Every May, there’s no shortage of mawkishly sentimental songs to play on Mother’s Day, but a month later, there are comparatively few Father’s Day equivalents. Sure, there are some treacly tracks like Bob Carlisle’s 1997 adult-contempo hit “Butterfly Kisses,” but fatherhood is more often than not invoked in pop music as a discomfiting sexual metaphor (see “Big Poppa,” “Father Figure,” and the countless songs that feature the phrase “who’s your daddy?”).
The best and most enduring songs about fatherhood tend to explore darker and more complex themes, or depict imperfect or absent dads, rather than provide sunny theme songs: “Cat’s In The Cradle,” “Papa Was A Rollin’ Stone,” even Everclear’s “Father of Mine.” This Sunday will be the third Father’s Day I’ve celebrated since becoming one myself; I have a good relationship with my father and am deeply devoted to my son. But I’d rather listen to the songs on this Spotify playlist, and others that explore the complexities and unpredictable gray areas in the bond (or lack thereof) between a man and his son or daughter, than hear goddamn “Butterfly Kisses” again.
1. Pulp, “A Little Soul”
For years, I heard this single from 1998’s This Is Hardcore as Jarvis Cocker inhabiting another dodgy character in one of his songs, an unreliable narrator who’s self-aware enough to warn his son that he can’t be relied on, imploring “You look like me, but please don’t turn out like me.” It was only recently that I learned that the Pulp frontman reunited with his own estranged father, who’d run off to Australia while Cocker was a child, the same year the song was released.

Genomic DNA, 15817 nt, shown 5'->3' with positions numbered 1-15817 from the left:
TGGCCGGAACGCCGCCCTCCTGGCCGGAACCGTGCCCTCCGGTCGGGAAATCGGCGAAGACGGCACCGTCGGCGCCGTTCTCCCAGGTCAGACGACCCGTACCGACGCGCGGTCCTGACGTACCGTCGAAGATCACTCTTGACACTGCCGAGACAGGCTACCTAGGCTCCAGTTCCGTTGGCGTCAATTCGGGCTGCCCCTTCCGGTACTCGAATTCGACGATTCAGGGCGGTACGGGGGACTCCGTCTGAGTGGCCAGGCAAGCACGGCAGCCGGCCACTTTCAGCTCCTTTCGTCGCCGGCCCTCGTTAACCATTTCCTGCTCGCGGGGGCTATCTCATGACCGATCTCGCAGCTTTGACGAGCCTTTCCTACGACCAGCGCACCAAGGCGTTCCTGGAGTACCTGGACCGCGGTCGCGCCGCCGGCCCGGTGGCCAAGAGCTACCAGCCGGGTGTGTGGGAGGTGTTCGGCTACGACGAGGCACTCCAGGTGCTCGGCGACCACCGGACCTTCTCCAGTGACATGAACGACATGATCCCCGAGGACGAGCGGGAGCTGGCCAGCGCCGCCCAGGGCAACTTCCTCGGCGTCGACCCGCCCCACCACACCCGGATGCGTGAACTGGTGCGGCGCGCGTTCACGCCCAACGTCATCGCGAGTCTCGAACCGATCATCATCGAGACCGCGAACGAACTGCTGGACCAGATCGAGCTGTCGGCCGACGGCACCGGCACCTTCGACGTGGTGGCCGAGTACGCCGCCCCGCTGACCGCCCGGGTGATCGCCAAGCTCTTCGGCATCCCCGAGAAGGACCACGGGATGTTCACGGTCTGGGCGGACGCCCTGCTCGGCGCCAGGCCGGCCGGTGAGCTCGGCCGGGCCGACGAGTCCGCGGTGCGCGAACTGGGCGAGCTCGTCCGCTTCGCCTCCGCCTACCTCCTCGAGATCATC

2. Mike Watt, “Piss-Bottle Man”
Watt’s father is pictured on the cover of his 1997 “punk rock opera” Contemplating The Engine Room, and much of the album’s narrative centers on parallels between the Minutemen bassist’s touring adventures in the back of a van and his dad’s years of service in a Navy submarine. But perhaps Watt’s most perversely memorable tribute to his father is on his first solo album, 1995’s Ball-Hog or Tugboat? “Piss-Bottle Man” is a musical homage to The Who’s “Pictures of Lily” and a lyrical homage to the elder Watt’s tradition of keeping a receptacle in his truck on long drives to avoid pit stops: “Drivin’ in his shoes, usin’ the bottle he used/ Every time I pop I think of my pop and pay my dues.” Even more hilariously, Watt drafted alt-rock heartthrob Evan Dando to sing this celebration of urination and used a major-label budget to shoot a video for it.